You know the parentism ‘Don’t touch that, you’ll break it’? I don't think my parents even tried. I couldn’t be stopped; I touched everything. Plush towels. Water fountains. Piles of leaves. Granola. Glitter. Carpet stores, with their rolls of thick, short, stiff and soft, were my candy store. It was instinct, my way of connecting to my setting.

I discovered in college education classes that I learn visually and kinesthetically. Textures fascinate me, and touching them helps me find depth in things outside myself. Sea-glass, sweaters, rich earth, buckets of oats, bark. This world is so wonderfully tangible.

Today’s quest for photographic skills provided me with a short lens, little time, and diffused light. With frayed jeans and my Sperries, I set off for damper ground.


In a mystery still slightly raveled, the movement of words in our mouths mimics the shape of the object we denote. By which I mean this: words themselves have texture.  In the way your hands would move over an object if you touched it, your tongue will dip and slide over its word if you say the word aloud. And you, my friend, can do all that from your desk. Give it a whirl:).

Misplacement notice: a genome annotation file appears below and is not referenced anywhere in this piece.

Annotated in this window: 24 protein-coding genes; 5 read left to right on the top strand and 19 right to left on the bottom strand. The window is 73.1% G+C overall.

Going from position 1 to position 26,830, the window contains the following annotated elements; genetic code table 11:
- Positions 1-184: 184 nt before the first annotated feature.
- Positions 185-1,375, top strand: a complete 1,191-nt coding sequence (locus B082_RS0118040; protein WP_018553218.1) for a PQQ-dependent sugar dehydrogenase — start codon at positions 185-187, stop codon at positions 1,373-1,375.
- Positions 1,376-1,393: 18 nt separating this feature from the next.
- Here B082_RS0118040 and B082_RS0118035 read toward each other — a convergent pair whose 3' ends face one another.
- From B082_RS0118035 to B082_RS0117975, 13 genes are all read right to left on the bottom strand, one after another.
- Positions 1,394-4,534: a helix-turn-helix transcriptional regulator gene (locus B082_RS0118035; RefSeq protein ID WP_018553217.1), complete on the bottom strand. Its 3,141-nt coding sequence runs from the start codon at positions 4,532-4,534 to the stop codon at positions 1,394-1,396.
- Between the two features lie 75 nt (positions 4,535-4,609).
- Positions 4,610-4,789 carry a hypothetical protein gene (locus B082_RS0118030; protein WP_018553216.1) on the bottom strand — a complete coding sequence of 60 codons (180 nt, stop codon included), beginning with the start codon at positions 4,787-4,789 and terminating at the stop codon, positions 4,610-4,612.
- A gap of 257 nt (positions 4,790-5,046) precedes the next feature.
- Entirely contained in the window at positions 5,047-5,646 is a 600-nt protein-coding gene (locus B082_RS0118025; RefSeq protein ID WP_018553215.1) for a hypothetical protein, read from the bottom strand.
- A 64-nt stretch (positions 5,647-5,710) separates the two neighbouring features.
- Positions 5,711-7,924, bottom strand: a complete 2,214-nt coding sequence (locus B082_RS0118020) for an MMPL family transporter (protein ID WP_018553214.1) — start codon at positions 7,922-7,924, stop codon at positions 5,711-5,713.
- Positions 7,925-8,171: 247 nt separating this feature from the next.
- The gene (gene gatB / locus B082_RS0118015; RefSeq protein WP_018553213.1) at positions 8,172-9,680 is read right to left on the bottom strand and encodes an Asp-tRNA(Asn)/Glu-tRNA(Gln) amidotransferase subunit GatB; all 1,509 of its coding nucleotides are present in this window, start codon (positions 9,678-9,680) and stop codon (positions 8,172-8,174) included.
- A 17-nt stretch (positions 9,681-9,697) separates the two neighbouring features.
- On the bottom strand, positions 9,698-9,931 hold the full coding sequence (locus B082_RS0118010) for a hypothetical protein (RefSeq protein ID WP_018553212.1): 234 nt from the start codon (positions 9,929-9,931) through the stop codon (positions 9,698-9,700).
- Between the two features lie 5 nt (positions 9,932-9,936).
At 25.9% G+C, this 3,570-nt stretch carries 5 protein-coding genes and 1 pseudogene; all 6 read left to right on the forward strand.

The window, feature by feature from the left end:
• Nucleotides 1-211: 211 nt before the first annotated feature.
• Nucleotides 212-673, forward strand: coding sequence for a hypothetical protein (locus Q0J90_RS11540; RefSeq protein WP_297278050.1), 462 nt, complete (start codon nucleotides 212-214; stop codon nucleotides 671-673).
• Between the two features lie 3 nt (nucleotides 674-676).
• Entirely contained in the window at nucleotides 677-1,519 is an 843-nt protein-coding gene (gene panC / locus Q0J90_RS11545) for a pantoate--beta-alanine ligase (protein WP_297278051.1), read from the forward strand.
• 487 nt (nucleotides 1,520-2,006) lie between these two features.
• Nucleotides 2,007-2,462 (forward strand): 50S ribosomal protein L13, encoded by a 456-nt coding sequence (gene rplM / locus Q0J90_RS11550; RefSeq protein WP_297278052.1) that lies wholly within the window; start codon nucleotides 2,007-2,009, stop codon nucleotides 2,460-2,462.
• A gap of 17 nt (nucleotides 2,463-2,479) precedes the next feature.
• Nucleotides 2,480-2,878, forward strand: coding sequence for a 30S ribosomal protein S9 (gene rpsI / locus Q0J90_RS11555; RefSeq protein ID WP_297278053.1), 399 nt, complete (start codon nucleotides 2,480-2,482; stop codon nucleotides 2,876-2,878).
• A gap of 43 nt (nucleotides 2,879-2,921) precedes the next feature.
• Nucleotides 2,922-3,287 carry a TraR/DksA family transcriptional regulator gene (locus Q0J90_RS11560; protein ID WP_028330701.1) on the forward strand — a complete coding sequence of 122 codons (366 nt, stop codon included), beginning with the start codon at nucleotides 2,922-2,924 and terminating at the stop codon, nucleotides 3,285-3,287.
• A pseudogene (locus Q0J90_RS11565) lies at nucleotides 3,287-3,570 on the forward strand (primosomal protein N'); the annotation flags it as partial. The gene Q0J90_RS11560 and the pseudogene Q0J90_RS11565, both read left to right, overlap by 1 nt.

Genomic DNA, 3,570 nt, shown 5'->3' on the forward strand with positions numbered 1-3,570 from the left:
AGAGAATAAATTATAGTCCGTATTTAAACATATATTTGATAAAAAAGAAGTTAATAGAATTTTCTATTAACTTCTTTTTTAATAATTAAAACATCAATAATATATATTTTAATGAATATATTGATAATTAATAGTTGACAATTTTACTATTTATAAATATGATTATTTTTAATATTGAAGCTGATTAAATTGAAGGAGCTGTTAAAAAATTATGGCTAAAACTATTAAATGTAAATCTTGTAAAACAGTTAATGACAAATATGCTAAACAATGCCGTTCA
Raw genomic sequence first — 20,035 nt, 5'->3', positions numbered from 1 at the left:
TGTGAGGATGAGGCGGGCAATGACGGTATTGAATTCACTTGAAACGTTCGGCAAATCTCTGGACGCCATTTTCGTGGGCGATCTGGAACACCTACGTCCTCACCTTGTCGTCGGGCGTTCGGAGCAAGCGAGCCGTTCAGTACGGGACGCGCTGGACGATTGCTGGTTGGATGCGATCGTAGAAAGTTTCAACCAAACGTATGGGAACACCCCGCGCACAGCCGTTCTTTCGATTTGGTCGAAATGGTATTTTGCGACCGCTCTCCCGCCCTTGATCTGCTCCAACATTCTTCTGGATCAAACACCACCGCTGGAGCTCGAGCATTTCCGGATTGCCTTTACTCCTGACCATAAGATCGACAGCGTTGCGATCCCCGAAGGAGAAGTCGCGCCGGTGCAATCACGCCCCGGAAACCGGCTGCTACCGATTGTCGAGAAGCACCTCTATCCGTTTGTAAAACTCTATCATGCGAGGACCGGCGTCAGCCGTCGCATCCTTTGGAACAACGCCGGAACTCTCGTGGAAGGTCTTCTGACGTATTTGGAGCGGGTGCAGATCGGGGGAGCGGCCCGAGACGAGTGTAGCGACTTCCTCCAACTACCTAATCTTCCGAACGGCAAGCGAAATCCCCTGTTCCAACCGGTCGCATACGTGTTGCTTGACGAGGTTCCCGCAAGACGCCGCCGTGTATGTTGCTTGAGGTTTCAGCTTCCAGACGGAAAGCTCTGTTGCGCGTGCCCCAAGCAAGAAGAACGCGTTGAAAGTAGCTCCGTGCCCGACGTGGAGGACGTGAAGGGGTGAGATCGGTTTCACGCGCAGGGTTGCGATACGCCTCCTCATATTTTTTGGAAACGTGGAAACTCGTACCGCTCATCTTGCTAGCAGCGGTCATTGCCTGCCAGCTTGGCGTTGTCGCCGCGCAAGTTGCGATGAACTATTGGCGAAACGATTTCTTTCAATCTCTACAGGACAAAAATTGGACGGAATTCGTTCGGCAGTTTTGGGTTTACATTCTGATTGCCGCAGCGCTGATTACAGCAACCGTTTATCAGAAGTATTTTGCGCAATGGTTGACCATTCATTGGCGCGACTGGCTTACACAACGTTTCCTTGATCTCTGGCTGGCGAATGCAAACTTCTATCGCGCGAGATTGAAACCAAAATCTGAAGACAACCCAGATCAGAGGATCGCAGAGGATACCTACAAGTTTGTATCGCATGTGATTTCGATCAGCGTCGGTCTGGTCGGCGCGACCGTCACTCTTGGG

Say brittle seaweed,


hunks of crumbly sand,


parched wood,


frayed rope,


pools, and tarps, and moss.


In one of my classes a few years ago I was explaining metaphors, and a little girl who was known to zone out wrote that a dandelion was like a sun in the grass. How simple, how right. I love that this chaffy weed, made to disintegrate with touch, has its own little sun.


‘ello, poppy! Its petals, thin as butterfly wings, couldn’t hold its weight. But, baby, in all its daintiness, it could still get attention! Whoa!


And lastly, the colour of our leaves may be muted, but they still disintegrate into that deeply aromatic smell of fall; they are still crisp.


To crunchy leaves, and all the textures of autumn that are so abundant today, reach out!